• Control theory.
  • Autonomic Computing Architecture
    • Autonomic systems typically involve a control loop, with monitoring information driving planning and decision making.
    • IBM’s Autonomic Computing Toolkit provides components that implement a functional decomposition known as MAPE (Monitor, Analyze, Plan and Execute).
    • The toolkit provides implementations for several of the components (in particular Monitor and Analyze ).
    J.O. Kephart, D.M. Chess, The Vision of Autonomic Computing, IEEE Computer, 36(1), 41-50, 2003.
  • Data Management and MAPE
    • Sensors : what monitoring information should a database platform expose to enable effective decision making?
    • Effectors : what hooks should a database platform expose to enable effective runtime modification?
    • It is not straightforward:
      • to retrofit sensing and effecting functionality.
      • to predict what may be required.
    • Monitor , Analyze , Plan and Execute components may also be able to be implemented in different ways.
    • Generic monitoring components have been proposed for tracking query progress and for adaptation:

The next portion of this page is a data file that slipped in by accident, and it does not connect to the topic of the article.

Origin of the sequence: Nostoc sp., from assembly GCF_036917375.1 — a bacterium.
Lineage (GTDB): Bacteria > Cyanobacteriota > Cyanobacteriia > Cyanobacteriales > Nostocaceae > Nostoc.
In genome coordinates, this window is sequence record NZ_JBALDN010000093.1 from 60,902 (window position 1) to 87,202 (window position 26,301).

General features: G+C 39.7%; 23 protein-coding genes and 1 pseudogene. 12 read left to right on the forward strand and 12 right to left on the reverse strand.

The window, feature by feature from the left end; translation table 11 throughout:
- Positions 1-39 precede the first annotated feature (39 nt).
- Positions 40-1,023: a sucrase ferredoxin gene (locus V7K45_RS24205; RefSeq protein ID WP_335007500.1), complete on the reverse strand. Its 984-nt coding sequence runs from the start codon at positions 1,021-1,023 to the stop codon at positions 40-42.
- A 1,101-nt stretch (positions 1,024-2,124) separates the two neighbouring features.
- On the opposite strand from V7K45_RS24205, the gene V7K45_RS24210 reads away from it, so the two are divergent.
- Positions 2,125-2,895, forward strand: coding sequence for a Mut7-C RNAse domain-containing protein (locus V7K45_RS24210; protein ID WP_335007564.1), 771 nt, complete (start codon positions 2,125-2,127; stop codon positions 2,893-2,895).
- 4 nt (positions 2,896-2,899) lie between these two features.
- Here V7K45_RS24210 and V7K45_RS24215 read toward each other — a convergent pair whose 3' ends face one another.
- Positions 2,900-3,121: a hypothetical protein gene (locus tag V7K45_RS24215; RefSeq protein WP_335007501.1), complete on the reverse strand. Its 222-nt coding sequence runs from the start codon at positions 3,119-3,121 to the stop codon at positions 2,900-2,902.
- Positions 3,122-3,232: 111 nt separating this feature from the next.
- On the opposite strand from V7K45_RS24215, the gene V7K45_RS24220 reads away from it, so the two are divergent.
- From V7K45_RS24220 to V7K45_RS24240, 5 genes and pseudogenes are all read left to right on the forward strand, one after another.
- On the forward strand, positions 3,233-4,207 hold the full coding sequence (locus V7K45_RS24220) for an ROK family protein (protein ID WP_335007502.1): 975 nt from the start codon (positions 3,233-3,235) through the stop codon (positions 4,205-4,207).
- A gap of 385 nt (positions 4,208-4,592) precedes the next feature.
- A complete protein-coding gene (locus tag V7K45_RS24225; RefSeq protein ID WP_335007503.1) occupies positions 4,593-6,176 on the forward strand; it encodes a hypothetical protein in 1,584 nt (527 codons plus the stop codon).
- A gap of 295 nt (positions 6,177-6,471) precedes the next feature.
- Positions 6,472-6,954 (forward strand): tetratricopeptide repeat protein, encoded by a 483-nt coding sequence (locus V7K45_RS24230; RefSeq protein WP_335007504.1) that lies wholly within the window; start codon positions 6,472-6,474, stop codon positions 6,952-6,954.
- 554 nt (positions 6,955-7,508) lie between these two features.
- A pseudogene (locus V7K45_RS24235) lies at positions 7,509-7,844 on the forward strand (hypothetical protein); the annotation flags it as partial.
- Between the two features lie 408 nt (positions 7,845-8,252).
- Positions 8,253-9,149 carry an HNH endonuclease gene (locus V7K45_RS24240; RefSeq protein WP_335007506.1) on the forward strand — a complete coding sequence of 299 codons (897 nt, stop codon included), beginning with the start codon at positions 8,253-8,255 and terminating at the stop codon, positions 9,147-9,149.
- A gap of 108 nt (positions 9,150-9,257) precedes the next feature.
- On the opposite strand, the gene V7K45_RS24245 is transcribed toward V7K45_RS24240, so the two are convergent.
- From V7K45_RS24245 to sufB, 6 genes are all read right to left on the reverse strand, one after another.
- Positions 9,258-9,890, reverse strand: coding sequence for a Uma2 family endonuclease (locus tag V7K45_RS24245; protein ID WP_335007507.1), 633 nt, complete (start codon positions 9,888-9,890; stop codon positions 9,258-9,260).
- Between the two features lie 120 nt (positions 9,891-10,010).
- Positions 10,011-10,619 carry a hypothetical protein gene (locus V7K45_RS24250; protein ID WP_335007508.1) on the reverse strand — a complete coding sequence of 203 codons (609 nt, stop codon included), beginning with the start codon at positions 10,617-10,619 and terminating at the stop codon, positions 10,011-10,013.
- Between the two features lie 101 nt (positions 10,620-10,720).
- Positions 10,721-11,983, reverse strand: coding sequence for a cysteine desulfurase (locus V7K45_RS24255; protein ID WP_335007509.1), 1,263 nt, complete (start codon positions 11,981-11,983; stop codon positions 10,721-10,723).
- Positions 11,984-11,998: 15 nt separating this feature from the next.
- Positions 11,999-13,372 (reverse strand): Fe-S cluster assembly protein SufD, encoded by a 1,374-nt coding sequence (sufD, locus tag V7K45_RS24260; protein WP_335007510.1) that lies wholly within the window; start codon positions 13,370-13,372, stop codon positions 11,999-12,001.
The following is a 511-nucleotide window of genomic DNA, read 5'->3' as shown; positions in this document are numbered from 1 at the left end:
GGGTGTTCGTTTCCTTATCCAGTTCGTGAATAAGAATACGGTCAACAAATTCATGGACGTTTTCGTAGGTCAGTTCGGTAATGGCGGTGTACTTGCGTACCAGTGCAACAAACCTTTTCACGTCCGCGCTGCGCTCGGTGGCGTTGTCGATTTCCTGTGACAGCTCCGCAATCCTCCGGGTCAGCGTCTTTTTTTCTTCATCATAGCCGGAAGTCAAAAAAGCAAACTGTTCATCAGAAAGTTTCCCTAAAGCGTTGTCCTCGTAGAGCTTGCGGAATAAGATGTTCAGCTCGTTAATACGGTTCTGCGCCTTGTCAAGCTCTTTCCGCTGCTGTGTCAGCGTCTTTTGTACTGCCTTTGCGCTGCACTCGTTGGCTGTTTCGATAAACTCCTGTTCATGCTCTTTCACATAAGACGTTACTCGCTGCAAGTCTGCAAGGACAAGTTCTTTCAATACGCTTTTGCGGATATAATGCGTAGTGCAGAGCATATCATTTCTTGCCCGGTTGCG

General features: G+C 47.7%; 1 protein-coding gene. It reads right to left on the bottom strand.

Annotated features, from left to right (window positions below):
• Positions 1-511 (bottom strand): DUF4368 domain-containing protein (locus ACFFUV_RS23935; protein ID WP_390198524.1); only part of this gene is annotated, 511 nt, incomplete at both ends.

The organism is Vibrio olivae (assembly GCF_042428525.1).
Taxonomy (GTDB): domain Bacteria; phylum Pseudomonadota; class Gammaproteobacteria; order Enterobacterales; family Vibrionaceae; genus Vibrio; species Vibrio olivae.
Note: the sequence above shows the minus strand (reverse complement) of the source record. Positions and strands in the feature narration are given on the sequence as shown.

• A. Gounaris, N.Paton, A. Fernandes, R. Sakellariou, Self-Monitoring Query Execution for Adaptive Query Processing, Data and Knowledge Eng. , 51(3), 325-348, 2004.
      • L. Luo, J. Naughton, C. Ellmann, M. Watzke, Towards a progress indicator for database queries, SIGMOD, 791-802, 2004.
  • Monitoring Query Progress
    • Progress monitoring predicts properties of an operator incrementally from monitored data.
    • Raw monitoring data may count the number of tuples returned by an operator, the average tuple size, etc.
    • From such information, operator selectivity, result size and runtime can be estimated.
    • Unnest :
      •  = (n out / n in )
      • cardinality = cardinality operand * 
      • size = cardinality operand *  * avg(size result_tuple )
      • time = cardinality operand *  * tuple_build_cost
  • Building Adaptive Databases
    • Most adaptive database extensions involve hard coding changes to the existing code base.
      • Complex core infrastructure subject to intrusive changes.
      • Steep learning curve for developers of adaptive extensions.
      • Incremental changes result in reduced reuse.
    • With respect to MAPE:
      • Growing experience with generic monitoring.
      • Considerable diversity in Analyze , Plan and Execute .
      • Control theory provides some insights into decision making.
  • Control Theory
    • Provides a systematic framework for computing a change to an input given a measured output .
    • Designs seek to exhibit SASO properties:
      • S table: bounded input gives bounded output.